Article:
For Maddon, present meets past as Cubs take on Rays
CHICAGO (AP) Joe Maddon's present collided with his past on Tuesday.
The Chicago Cubs opened a two-game series against Tampa Bay, and that meant Maddon was managing against the Rays for the first time since he left after the 2014 season.
''I want to go say hi,'' Maddon said. ''That's probably the most important thing.''
Maddon walked out of the dugout and into a sea of smiles and warm embraces as the Rays took batting practice. He got to chat with Evan Longoria and say hello to some of his old staff members, like pitching coach Jim Hickey and third base coach Tom Foley.
Fitting, considering the success they had.
Maddon deftly guided Tampa Bay to a 754-705 record, four playoff appearances, two AL East titles and the 2008 AL pennant during his nine-year run. With a relaxed and quirky manager leading the way, Longoria developed into a star and the young, small-market Rays hung with the AL East's big spenders in New York and Boston.
''Playing for a manager like him early on, it made it easy going to the ballpark and not feel some of the stresses that you do feel on a daily basis as a young player,'' Longoria said.
Is it strange seeing him on the other side?
''No,'' Longoria said. ''He's just an opposing manager now. I mean, he's a friend and I'll be able to go over there and talk to him during batting practice today, but I think he's had enough time to move on.''
Maddon opted out of his contract with Tampa Bay when Andrew Friedman left the Rays' front office for the Los Angeles Dodgers, creating a free agency buzz during the World Series that year.
It ended with the Cubs landing the big prize and sending one loud message to the rest of the league. After five consecutive losing seasons, they were ready to compete after years of stocking their farm system.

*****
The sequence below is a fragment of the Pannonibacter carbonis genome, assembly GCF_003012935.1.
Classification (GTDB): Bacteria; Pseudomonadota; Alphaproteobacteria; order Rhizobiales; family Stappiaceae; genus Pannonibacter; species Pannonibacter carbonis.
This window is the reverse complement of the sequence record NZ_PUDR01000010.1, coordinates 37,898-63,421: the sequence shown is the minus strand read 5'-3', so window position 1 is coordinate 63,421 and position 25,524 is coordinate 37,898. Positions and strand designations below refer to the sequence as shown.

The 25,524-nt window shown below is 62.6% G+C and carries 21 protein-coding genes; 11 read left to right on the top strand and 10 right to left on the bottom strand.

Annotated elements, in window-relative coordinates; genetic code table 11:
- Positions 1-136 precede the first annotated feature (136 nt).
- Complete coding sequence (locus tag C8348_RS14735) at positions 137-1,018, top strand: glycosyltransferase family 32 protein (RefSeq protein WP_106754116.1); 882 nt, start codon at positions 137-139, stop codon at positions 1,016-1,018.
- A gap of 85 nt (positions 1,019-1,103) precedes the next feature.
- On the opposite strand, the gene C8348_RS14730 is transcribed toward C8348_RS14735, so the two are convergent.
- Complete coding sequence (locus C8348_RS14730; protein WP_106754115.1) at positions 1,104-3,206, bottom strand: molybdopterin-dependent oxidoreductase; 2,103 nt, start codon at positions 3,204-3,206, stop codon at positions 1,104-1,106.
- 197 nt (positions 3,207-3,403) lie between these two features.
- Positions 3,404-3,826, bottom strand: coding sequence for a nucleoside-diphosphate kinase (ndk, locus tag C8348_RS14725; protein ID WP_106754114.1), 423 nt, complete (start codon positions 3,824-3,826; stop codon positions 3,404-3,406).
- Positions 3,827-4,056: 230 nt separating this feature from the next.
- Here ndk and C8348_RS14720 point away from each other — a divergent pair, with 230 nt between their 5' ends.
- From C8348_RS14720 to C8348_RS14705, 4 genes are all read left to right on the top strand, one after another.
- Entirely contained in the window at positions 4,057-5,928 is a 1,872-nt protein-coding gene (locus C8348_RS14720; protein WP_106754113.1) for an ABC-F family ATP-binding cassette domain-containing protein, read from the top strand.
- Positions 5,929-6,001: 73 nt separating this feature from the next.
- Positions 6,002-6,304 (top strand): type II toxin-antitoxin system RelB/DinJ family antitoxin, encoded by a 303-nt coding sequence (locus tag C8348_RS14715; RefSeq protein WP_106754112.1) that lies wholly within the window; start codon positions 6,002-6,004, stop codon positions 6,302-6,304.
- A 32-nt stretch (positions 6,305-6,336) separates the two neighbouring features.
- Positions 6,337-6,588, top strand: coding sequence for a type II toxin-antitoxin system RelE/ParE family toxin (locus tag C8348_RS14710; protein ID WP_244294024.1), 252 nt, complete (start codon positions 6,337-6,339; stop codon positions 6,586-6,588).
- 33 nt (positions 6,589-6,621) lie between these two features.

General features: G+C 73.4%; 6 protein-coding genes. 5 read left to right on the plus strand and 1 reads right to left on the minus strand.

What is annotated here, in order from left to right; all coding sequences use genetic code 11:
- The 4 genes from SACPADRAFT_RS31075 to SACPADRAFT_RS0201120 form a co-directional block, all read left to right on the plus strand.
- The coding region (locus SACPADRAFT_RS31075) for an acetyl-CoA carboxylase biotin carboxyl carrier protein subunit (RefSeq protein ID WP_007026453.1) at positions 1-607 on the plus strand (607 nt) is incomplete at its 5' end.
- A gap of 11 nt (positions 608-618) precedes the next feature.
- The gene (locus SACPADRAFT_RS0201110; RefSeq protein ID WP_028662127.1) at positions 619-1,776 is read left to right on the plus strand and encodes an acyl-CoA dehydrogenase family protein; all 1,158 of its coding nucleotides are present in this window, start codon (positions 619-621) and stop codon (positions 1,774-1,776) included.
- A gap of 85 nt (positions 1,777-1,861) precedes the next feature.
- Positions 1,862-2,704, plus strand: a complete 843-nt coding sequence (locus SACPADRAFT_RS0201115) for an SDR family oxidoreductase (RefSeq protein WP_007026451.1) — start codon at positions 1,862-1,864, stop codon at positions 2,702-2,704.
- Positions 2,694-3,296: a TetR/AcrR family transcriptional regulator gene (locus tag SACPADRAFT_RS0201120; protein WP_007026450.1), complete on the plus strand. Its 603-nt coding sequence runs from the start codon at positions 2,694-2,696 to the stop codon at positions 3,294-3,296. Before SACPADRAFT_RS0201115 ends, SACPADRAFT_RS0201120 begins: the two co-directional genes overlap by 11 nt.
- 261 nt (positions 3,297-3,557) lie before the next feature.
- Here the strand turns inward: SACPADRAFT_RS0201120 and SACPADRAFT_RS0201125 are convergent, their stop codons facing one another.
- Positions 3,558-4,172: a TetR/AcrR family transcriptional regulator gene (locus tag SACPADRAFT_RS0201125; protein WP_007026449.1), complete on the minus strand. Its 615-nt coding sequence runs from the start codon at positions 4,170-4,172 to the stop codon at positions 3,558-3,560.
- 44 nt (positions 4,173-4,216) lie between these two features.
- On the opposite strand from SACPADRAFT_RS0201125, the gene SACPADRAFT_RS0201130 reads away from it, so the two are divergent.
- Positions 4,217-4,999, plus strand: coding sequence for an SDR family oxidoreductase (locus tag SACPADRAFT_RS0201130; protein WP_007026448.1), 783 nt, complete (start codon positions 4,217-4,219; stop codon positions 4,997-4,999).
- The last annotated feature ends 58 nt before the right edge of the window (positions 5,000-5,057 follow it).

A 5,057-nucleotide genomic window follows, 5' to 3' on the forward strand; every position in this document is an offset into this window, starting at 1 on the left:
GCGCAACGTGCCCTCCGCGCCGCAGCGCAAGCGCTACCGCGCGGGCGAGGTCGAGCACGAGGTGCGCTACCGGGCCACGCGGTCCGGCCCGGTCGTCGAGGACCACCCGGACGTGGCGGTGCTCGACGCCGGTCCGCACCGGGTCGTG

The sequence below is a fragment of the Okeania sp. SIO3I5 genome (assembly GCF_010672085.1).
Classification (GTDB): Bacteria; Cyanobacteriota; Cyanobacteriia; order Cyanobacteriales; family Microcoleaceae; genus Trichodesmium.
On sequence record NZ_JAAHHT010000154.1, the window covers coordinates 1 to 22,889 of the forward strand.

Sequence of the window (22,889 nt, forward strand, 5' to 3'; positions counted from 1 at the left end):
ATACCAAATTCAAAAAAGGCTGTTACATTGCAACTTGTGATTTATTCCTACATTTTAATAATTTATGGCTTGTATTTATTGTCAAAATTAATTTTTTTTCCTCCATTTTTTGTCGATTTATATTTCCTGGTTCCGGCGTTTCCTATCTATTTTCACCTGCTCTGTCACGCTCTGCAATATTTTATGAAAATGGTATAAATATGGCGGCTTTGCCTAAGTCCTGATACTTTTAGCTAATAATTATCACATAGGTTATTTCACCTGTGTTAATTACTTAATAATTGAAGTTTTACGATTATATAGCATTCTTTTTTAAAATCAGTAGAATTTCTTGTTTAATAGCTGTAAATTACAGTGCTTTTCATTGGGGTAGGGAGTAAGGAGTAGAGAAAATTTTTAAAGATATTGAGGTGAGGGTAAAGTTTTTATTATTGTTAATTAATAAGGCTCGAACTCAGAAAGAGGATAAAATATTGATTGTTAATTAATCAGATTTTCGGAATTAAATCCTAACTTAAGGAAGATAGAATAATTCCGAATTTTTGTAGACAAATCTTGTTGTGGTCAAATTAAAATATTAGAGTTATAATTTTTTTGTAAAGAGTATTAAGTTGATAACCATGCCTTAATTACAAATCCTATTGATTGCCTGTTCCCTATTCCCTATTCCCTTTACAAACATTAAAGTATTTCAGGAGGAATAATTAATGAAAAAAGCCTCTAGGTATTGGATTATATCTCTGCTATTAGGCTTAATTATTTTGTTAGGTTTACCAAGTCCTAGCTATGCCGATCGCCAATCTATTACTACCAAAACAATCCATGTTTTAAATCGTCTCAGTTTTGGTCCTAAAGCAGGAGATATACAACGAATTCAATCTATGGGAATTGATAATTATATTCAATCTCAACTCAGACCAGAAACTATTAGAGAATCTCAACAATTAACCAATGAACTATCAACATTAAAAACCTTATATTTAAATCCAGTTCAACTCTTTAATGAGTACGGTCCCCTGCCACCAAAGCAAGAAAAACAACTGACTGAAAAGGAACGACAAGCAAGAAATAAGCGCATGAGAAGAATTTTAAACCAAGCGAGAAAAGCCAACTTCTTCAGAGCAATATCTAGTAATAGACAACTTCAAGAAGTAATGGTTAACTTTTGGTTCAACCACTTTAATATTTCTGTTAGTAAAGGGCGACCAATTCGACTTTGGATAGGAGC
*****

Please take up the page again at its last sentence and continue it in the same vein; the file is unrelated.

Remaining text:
With sluggers such as Kris Bryant and Anthony Rizzo, Chicago broke out with 97 wins on the way to the NLCS in 2015.
Maddon, who brought a magician to the Cubs' clubhouse in his first year, performed the ultimate trick last season. Chicago won the World Series for the first time since 1908, ending that notorious curse once and for all.
But things haven't gone as smoothly this year. The Cubs were 41-41 entering Tuesday's game, struggling with injuries and simply underwhelming play, while Tampa Bay came in at 43-41.
As for his Rays reunion, Maddon figured it wouldn't be as tough as managing against the Angels for the first time. After all, he spent more than three decades with that organization as a player, coach and scout. He was on Mike Scioscia's staff during the 2002 championship season.
''I've learned how to do this by going from the Angels to Tampa Bay,'' he said. ''That was hard, especially when we had to go back and play them in Anaheim. That made it even more difficult. I've gone through this process before. I think I know how it feels. I'm looking at it from a much different perspective right now, more of a curiosity factor.''
Maddon figures the emotions might flow a little more when the Cubs visit Tampa Bay in September.
''So many friends back there, so many great memories,'' he said.